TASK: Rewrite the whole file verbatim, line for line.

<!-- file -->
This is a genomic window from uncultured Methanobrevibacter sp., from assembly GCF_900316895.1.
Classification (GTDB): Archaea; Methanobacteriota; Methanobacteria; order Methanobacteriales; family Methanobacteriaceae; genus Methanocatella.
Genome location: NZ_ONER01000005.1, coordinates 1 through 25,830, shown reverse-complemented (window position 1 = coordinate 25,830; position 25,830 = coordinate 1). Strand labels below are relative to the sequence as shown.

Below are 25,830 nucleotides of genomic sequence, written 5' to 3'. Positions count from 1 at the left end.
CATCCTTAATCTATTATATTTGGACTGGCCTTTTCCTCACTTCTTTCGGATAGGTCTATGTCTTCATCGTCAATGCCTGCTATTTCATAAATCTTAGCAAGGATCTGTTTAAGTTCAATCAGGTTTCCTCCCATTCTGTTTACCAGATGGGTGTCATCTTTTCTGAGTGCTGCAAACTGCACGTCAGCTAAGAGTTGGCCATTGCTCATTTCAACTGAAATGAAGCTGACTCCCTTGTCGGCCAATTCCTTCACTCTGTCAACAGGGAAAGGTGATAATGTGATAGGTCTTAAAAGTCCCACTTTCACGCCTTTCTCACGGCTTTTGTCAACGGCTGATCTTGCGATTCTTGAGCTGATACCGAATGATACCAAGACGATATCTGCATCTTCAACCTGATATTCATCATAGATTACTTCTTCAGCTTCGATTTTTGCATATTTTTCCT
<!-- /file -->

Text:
This is a genomic window from uncultured Methanobrevibacter sp., from assembly GCF_900316895.1.
Classification (GTDB): Archaea; Methanobacteriota; Methanobacteria; order Methanobacteriales; family Methanobacteriaceae; genus Methanocatella.
Genome location: NZ_ONER01000005.1, coordinates 1 through 25,830, shown reverse-complemented (window position 1 = coordinate 25,830; position 25,830 = coordinate 1). Strand labels below are relative to the sequence as shown.

Below are 25,830 nucleotides of genomic sequence, written 5' to 3'. Positions count from 1 at the left end.
CATCCTTAATCTATTATATTTGGACTGGCCTTTTCCTCACTTCTTTCGGATAGGTCTATGTCTTCATCGTCAATGCCTGCTATTTCATAAATCTTAGCAAGGATCTGTTTAAGTTCAATCAGGTTTCCTCCCATTCTGTTTACCAGATGGGTGTCATCTTTTCTGAGTGCTGCAAACTGCACGTCAGCTAAGAGTTGGCCATTGCTCATTTCAACTGAAATGAAGCTGACTCCCTTGTCGGCCAATTCCTTCACTCTGTCAACAGGGAAAGGTGATAATGTGATAGGTCTTAAAAGTCCCACTTTCACGCCTTTCTCACGGCTTTTGTCAACGGCTGATCTTGCGATTCTTGAGCTGATACCGAATGATACCAAGACGATATCTGCATCTTCAACCTGATATTCATCATAGATTACTTCTTCAGCTTCGATTTTTGCATATTTTTCCT